Every business that has different levels of customisation as part of its service will at some stage need to quote. Quoting is an art and a science. In addition to calculating the cost of materials, you need to judge how much time you’re likely to take to perform the service component to achieve the level of customisation required.
Then there’s the X factor – the amount you may be able to charge based on what it is you can provide that no one else can – which differs by industry, whether you’re a tattooist, a shoemaker, a print publisher or a carpenter.
Quoting does become easier with experience, but because it is the least lucrative part of your business’ process, it’s best done as quickly and accurately as possible.
Here are four hacks to help you quote with confidence.
1. There’s a need for speed
If you can create a quote twice as fast as you currently do, what will that do for your business? How about five times as fast? Eight times as fast?
There are two reasons why being able to quote quickly is good for business. The first is that quoting is not your core business and is therefore not a profitable use of your time. It is standard in most industries to provide a quote for free, so in many cases it’s a cost that businesses invest in the hope that the customer will take them on.
Secondly, the faster you can quote, the more quotes you can do and the more likely you’ll be picked for the job. It’s both a numbers game and a way to put yourself at the front of the customer’s mind. I was presenting at an industry conference recently and a large player in that game said that over the past 20 years, their win rate from quotes is 1 in 12. For them, how many quotes they can they generate and how fast is a crucial part of acquiring business.
Additionally, if you can deliver a quote immediately, a busy customer rarely wants to spend more time shopping around, so you become the chosen one. If there’s a lag between a request and quote, it gives customers time to get other quotes. You won’t always win with a faster quote, but you’re more likely to.
Being able to streamline the processes that make up the quote is key. Do you have an easy-to-access reference to how much your supplies cost in any given month? Can you make your measuring time quicker and more accurate through better tools or processes? Do you have a guide on how to price variables and unusual customisations? Create one if you don’t.
2. Accuracy is a win-win
Cost overrun is a major issue in quoting. What looks like a ‘cheaper’ quote often turns out to be expensive due to lack of detail included in the quoting process and this leaves the customer with a very bad impression.
Customers love to see speed and accuracy. If you can make your quote simple and easy to understand with everything that’s included, then they are better able to compare it with others. It also saves you from having to spend time revising the quote.
Accuracy comes down to having up-to-date knowledge of the cost of your supplies, taking accurate measurements using better instruments and knowing what to look for and how to charge for items or additions outside regulation jobs, whether that’s a steep slope for a fencer or intricate embroidery for a dressmaker.
3. Quoting as customer service
Quoting is both a marketing and a customer service function. Customers become frustrated if there is a lack of communication before, during and after the project and the quoting process is a good way to show that you are responsive and professional.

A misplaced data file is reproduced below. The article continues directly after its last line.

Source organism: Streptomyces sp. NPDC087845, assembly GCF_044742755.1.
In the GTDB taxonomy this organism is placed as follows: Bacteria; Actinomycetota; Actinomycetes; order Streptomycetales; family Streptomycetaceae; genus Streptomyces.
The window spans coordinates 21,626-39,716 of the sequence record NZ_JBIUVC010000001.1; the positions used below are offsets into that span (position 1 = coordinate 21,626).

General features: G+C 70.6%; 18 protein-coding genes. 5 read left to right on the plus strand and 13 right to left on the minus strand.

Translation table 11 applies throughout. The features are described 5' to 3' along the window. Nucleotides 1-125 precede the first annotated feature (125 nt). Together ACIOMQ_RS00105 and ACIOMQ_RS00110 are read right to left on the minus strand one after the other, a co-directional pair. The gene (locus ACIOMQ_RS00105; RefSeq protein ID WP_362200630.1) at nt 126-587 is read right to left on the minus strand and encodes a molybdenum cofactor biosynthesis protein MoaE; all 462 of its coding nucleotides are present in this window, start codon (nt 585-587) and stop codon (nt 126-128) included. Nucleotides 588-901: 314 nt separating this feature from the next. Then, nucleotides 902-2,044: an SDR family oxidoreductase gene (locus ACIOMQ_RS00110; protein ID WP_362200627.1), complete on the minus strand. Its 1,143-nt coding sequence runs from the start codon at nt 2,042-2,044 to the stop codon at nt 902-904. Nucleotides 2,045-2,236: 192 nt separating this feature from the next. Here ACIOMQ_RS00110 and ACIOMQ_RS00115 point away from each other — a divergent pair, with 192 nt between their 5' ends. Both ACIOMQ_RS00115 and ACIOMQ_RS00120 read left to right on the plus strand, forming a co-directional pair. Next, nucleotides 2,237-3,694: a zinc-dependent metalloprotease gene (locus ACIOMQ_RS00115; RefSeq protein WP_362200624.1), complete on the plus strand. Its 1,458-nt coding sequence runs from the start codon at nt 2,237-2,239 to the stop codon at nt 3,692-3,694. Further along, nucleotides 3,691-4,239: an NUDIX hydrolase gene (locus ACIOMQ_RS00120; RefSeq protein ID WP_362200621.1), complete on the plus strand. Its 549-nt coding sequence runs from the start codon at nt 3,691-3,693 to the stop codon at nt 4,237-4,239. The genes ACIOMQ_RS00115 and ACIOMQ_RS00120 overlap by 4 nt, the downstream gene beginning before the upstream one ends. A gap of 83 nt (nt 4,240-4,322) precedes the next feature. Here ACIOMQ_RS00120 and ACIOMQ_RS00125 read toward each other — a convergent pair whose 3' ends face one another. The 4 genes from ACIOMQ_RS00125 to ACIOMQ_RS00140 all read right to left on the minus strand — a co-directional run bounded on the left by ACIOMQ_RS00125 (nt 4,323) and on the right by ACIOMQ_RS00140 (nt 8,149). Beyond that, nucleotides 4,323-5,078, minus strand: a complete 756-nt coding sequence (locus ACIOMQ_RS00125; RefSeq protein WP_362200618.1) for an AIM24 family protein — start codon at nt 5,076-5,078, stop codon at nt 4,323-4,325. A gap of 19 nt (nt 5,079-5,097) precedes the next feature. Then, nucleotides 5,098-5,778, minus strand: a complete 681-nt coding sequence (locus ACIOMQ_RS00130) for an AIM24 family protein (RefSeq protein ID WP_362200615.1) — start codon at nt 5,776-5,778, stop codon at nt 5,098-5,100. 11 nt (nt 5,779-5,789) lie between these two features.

Treat the quoting process as professionally as you would conduct your service: turn up at the time appointed, be courteous and well-presented and be on your best behaviour.
Once you’ve done your calculations, make it as easy as possible for the customer to accept the quote. Many quotes contain jargon and complicated calculations that are designed to confuse the customer, which prompts follow-up questions and takes more of your time than you should need to spend. Reduce these questions by anticipating them, for example by producing an FAQs document, or use simple terms they can readily understand.
4. Use technology
Keep up to date with the tools and technology in your industry and invest in those that make your quoting process easier, whether that’s because it’s faster and/or more accurate, simpler to use or makes it easier for your customer to accept and sign off on your quote. Make your competitors look like dinosaurs.
If you had two quotes, one that was handwritten with a barely legible scrawl of jargon words and you needed to call the business back to confirm and a digital version with all the inclusions laid out in simple terms that you could click to approve, which service provider would you consider the more professional?
There are a number of apps and platforms businesses can use to offer their customers digital copies of quotes and an easy response mechanism for the customer to accept it. You can then track the job and seamlessly give them a way to approve and pay for the project.
Quoting does not need to be a thankless task in your business. Not only is quoting one way you can improve your processes and therefore your workflow, the word of mouth alone from speedy, accurate quotes becomes a very cost-effective exercise in marketing.
Michael Reid is the Managing Director of AILD and founder of Measure & Quote AR. Michael has worked in the building industry for two-and-a-half decades, and has been at the helm of AILD buying group for the past ten years. Under his leadership, AILD has enjoyed tenfold growth as the group continues to improve ordering efficiencies between manufacturers and distributors. Michael is a thought leader, director and visionary entrepreneur. His latest innovation, Measure and Quote AR, is set to change the future of construction estimation.